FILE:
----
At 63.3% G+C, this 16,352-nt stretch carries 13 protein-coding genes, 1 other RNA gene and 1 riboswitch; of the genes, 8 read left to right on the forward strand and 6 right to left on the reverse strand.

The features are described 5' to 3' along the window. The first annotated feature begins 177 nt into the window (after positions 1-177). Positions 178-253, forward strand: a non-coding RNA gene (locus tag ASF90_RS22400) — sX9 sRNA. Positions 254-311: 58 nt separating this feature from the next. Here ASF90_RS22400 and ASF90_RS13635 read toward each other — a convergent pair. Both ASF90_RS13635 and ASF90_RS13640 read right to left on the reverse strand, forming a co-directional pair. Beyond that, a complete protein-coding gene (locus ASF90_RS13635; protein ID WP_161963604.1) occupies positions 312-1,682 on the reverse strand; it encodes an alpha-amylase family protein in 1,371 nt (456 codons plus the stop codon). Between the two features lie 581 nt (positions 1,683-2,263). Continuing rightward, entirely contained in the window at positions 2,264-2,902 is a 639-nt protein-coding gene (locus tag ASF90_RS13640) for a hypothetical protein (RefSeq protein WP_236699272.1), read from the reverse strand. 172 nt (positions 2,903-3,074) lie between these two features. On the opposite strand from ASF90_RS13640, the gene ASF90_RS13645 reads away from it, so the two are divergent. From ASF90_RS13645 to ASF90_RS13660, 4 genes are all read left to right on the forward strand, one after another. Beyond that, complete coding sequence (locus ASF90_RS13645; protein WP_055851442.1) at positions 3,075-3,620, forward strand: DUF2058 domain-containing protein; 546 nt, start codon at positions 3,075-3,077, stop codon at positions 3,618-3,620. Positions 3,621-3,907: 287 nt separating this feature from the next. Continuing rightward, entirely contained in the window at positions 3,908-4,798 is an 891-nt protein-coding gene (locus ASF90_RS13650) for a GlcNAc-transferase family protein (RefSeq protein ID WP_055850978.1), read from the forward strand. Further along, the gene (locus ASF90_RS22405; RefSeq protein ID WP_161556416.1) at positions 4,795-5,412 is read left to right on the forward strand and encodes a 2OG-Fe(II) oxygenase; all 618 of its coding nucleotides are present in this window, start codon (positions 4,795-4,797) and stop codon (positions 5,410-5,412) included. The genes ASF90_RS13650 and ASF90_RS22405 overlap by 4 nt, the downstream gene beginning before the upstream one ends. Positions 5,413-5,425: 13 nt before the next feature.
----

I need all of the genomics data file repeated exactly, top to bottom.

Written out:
At 63.3% G+C, this 16,352-nt stretch carries 13 protein-coding genes, 1 other RNA gene and 1 riboswitch; of the genes, 8 read left to right on the forward strand and 6 right to left on the reverse strand.

The features are described 5' to 3' along the window. The first annotated feature begins 177 nt into the window (after positions 1-177). Positions 178-253, forward strand: a non-coding RNA gene (locus tag ASF90_RS22400) — sX9 sRNA. Positions 254-311: 58 nt separating this feature from the next. Here ASF90_RS22400 and ASF90_RS13635 read toward each other — a convergent pair. Both ASF90_RS13635 and ASF90_RS13640 read right to left on the reverse strand, forming a co-directional pair. Beyond that, a complete protein-coding gene (locus ASF90_RS13635; protein ID WP_161963604.1) occupies positions 312-1,682 on the reverse strand; it encodes an alpha-amylase family protein in 1,371 nt (456 codons plus the stop codon). Between the two features lie 581 nt (positions 1,683-2,263). Continuing rightward, entirely contained in the window at positions 2,264-2,902 is a 639-nt protein-coding gene (locus tag ASF90_RS13640) for a hypothetical protein (RefSeq protein WP_236699272.1), read from the reverse strand. 172 nt (positions 2,903-3,074) lie between these two features. On the opposite strand from ASF90_RS13640, the gene ASF90_RS13645 reads away from it, so the two are divergent. From ASF90_RS13645 to ASF90_RS13660, 4 genes are all read left to right on the forward strand, one after another. Beyond that, complete coding sequence (locus ASF90_RS13645; protein WP_055851442.1) at positions 3,075-3,620, forward strand: DUF2058 domain-containing protein; 546 nt, start codon at positions 3,075-3,077, stop codon at positions 3,618-3,620. Positions 3,621-3,907: 287 nt separating this feature from the next. Continuing rightward, entirely contained in the window at positions 3,908-4,798 is an 891-nt protein-coding gene (locus ASF90_RS13650) for a GlcNAc-transferase family protein (RefSeq protein ID WP_055850978.1), read from the forward strand. Further along, the gene (locus ASF90_RS22405; RefSeq protein ID WP_161556416.1) at positions 4,795-5,412 is read left to right on the forward strand and encodes a 2OG-Fe(II) oxygenase; all 618 of its coding nucleotides are present in this window, start codon (positions 4,795-4,797) and stop codon (positions 5,410-5,412) included. The genes ASF90_RS13650 and ASF90_RS22405 overlap by 4 nt, the downstream gene beginning before the upstream one ends. Positions 5,413-5,425: 13 nt before the next feature.